• Vindicated by Cable: Due to its very limited release (see Troubled Production), the film only really became popular when the premium cable network HBO, which had just begun offering 24-hour, 7 days a week viewing, picked it up and aired it regularly.
  • What Could Have Been:
    • According to Don Bluth's biography, NIMH originally had a screenwriter write a draft for it that stuck closer to the book. Another early draft by Steven Barnes had considerable differences from the final film; the scientists of NIMH also had a bigger role in the earlier drafts, with the story cutting back between them and the animals—the idea of making one of the scientists be a main villain, counterbalanced by other "good" scientists was discussed (the film reduced their role to a flashback and off-screen presence), Mrs. Brisby was supposed to be even more emotional. Isabella, a book character, would have been introduced (as opposed to being Adapted Out). There was also going to be a scene where Dragon the cat attacked the Brisby home, and after the rats drove him off, Mr. Ages and Justin would explain to Brisby's kids and what happened to their father. A climax would have involved NIMH gassing the den, with Brisby and the other rats trying to escape it. There was also no amulet; the only true challenge in the climax was Brisby making a "Leap of Faith" jump over a deadly chasm with her kids, only making it because of encouraging words previously spoken to her by Justin.
    • The film's second draft had a scene involving Mrs. Brisby saving a beached sea bass, which impressed the rats. The climax originally had Brisby's children enter the abandoned lair of the rats—Mrs. Brisby runs off and saves them, only to be seemingly crushed by a cave-in. Jeremy, the children, and Mrs. Shrew would mourn her loss, but it turns out Mrs. Brisby is alive—the sea bass she rescued earlier helped her find a secret exit from the lair inside a pond. Surprisingly, the ending also implies that the Rats of NIMH never actually existed (neither the children nor the humans can find any evidence of their presence), and were a self-improving hallucination Mrs. Brisby was having; according to the writers, they meant it to be an ambiguous ending that could go one way or the other. This second draft inspired Don to introduce more mystical and magical elements to the story.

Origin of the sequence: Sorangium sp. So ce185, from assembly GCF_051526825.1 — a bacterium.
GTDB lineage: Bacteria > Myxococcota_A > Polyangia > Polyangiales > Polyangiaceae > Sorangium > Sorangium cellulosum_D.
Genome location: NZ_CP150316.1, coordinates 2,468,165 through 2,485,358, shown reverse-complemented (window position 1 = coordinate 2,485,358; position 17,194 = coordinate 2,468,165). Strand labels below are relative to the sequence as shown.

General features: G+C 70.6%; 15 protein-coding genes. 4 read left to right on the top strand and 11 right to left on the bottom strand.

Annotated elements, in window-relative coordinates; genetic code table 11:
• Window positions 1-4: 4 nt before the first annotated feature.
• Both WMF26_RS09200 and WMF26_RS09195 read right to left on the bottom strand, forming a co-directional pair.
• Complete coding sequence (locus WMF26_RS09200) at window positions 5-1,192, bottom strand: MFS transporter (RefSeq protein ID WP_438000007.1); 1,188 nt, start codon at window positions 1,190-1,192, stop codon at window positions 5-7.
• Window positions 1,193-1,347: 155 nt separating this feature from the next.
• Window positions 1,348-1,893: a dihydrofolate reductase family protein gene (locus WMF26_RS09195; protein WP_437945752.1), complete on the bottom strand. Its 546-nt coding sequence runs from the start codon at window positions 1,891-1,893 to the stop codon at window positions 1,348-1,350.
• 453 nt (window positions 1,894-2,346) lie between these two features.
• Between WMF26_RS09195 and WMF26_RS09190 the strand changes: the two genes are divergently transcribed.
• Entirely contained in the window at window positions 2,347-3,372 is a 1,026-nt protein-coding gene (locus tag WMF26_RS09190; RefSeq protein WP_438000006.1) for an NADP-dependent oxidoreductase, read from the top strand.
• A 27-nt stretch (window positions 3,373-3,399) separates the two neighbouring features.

• To aid the subtext of the Great Owl and Nicodemus being one and the same, the idea of them sharing the same voice actor was considered, but they decided the film and cast needed more big name voice talent. Fans debate heavily to this day whether Nicodemus and the Owl are the same or not in the final film.
    • MGM actually asked Don Bluth Studios to work on the sequel, but due to heavy development on Anastasia, it had to be turned down (Bluth had actually spoke of early story ideas in which Timmy and Martin would play hero and villain, albeit in reversed roles from the final product).
    • One wonders what would have happened if, rather than the new plot they eventually wrote, the creators of the sequel movie had actually adapted Racso and the Rats of NIMH. While the book had its problems, in most respects it was a very satisfying and exciting book which showed how the rats of NIMH really would (and should) have designed Thorn Valley. Most even think it handled the "Timothy is the hero who will save Thorn Valley" plot far better than the movie sequel did  complete with a great deal of Not Now, Kiddo and How Do I Shot Web? before the rats actually listen to him and Rasco and he come up with ideas that actually work.
    • James Horner was suggested as a possible candidate to compose the music score. Don Bluth ended up hiring Horner for An American Tail and The Land Before Time.
    • After the council meeting, Mr.Ages and Justin take Mrs. Brisby to wait in the library. This led to a scene cut from the final film where Mrs. Brisby meets a young rat named Isabella, which is drawn straight from the book.
  • Write Who You Know: Jeremy being re-written as a hopeless romantic was loosely based on the staff cook who repeatedly tried flirting with Bluth while he and his crew were working on the "Don't Walk Away" segment on Xanadu.